The stakeholder-academe workshop for the AHRC-funded Research Network on ‘Innovation in PSM Policies’ (Grant Ref: AH/S012311) brought together key PSM stakeholders and leading international scholars to the University of Westminster, London, on 12 November 2019. The purpose of the workshop was to explore uncharted territories in PSM research, with the aim to map the complexities of today’s digital ecosystem from the perspective of public service.
The goal for this workshop was to highlight future-forward research and consider how collaborative approaches might contribute to advancing such a research agenda.
The morning session begun with the presentations by Hannu Nieminen (University of Helsinki) on Communication Rights: What rights, Whose Rights, and Why PSM Matters? and Jeanette Steemers (King’s College) on Policy and Production Encounters Around Children’s Public Service ‘Television’ and Diversity. Nieminen’s presentation focused on the need to reconsider the entire structures of communication and information systems and consider public service media with other institutions that support the epistemic commons, the creation for common knowledge for citizenship. Steemers’ talk depicted the methods, process and outcomes of groundbreaking research focused on diversity and in children’s programming in the Arab countries and around Europe. Both presentations feed directly into the second workshop (February 2020, Helsinki) that will focus on young people, citizenship and co-creation.
Catherine Johnson (University of Huddersfield) with her presentation Online TV, Discoverability and Television as (Public?) Service and Kaarina Nikunen (Tampere University) talking about Public Service Media in Search of Fair Data discussed their research on the fundamental challenges, and opportunities, to public service in the era of platformization.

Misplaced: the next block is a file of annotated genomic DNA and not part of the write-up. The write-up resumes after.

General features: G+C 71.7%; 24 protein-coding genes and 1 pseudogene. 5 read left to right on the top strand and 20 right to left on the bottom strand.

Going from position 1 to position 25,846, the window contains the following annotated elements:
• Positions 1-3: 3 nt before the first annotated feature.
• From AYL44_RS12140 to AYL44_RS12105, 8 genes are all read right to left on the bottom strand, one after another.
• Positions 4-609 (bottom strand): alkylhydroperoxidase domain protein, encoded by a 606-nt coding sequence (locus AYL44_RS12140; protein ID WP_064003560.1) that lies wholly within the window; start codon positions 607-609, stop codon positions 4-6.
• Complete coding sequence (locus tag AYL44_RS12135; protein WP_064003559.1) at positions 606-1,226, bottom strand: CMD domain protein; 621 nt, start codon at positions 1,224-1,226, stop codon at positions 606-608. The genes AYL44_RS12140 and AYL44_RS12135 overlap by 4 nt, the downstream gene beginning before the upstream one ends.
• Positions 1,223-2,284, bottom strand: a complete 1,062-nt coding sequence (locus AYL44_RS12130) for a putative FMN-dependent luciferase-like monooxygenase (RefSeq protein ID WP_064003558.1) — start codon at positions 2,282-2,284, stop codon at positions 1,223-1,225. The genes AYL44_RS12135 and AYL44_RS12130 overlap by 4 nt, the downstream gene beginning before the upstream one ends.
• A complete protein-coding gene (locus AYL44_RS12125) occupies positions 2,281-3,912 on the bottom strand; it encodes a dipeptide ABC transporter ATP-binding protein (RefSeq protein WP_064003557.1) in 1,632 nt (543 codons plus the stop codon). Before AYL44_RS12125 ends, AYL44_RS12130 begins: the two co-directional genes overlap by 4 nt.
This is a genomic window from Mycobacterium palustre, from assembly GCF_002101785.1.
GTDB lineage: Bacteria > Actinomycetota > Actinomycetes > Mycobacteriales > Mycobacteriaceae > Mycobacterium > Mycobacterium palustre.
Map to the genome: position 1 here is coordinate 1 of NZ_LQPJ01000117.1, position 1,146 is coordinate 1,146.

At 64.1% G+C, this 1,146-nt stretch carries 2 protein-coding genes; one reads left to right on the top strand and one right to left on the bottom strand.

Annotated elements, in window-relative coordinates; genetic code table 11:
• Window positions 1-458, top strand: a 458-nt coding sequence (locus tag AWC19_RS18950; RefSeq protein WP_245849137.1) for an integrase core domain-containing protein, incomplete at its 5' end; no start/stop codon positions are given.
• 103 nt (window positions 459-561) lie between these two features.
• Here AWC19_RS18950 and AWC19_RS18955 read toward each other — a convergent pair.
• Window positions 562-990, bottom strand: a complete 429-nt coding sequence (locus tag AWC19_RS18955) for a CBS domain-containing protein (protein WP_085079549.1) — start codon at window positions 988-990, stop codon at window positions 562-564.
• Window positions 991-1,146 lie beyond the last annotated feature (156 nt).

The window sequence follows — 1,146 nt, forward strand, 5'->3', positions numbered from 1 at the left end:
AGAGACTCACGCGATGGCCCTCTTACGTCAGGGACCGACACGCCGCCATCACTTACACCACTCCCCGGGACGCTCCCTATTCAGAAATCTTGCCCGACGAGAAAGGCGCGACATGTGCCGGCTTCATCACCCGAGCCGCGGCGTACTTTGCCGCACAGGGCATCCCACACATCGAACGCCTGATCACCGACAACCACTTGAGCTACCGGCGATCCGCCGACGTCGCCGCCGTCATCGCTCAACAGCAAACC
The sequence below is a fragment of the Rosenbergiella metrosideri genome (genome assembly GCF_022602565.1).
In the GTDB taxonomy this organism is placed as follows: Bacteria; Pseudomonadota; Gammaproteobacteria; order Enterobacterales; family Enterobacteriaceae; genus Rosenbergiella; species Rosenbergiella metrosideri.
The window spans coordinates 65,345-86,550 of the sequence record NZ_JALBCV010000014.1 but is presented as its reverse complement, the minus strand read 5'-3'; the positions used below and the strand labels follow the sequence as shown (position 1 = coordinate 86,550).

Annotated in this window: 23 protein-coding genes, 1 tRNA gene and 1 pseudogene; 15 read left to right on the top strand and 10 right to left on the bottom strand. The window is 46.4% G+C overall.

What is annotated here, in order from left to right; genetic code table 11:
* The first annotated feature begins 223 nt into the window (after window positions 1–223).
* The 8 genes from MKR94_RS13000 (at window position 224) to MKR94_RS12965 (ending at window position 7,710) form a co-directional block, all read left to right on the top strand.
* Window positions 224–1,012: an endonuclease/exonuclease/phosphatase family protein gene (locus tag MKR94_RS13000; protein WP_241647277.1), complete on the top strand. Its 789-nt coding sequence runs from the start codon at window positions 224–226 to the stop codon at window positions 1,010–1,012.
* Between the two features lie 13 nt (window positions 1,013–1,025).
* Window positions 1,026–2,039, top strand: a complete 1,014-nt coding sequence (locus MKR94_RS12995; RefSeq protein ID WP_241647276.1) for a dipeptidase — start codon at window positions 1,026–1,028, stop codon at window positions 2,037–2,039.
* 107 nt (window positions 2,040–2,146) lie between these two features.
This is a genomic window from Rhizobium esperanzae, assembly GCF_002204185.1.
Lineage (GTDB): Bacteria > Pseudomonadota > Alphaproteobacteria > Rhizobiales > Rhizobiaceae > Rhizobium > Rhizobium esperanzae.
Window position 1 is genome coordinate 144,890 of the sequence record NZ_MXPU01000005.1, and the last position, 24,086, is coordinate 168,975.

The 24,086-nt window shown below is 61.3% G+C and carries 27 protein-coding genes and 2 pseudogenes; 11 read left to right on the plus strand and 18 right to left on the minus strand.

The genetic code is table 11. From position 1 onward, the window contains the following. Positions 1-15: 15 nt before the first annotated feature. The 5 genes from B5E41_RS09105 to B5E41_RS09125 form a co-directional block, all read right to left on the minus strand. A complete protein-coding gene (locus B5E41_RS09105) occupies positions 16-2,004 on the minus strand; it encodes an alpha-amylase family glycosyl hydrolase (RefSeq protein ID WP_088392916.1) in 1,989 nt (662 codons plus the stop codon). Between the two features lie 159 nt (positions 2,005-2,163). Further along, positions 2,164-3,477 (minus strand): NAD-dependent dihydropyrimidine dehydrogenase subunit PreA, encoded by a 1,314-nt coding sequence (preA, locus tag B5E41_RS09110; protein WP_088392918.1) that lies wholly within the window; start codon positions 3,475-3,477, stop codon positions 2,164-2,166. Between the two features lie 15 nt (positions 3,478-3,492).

Christian Fuchs (University of Westminster) Towards a Public Service Internet: Envisioning Real Utopias for Public Service Media and Victor Pickard (University of Pennsylvania) A Public Media Alternative to the Failing Commercial Press both addressed the need, and possibilities, for envisioning new kinds of public media models. Picard brought up the importance, and potential, for local and community media. Fuchs stressed for the need for “real utopias”, discussed several projects with ORF, the Austrian public service broadcasters, and also set the stage for the fourth workshop (May 18-19 2020, London) on envisioning those futures.
If interested in contributing to the ideas and ideals discussed in the fourth workshop, please answer the PSM Utopia Survey, here.
Naomi Sakr (University of Westminster) with the presentation Alternative Online Media under Authoritarianism: Contributions to a PSM Imaginary and Marius Dragomir (Central European University) with his talk How Media Capture Devalues Public Service Media highlighted contexts outside of mature PSM countries that offer opportunities but also mark challenges for public service media. Unfortunately, some forms of what can be called media capture are not foreign to traditional public service broadcasting contexts.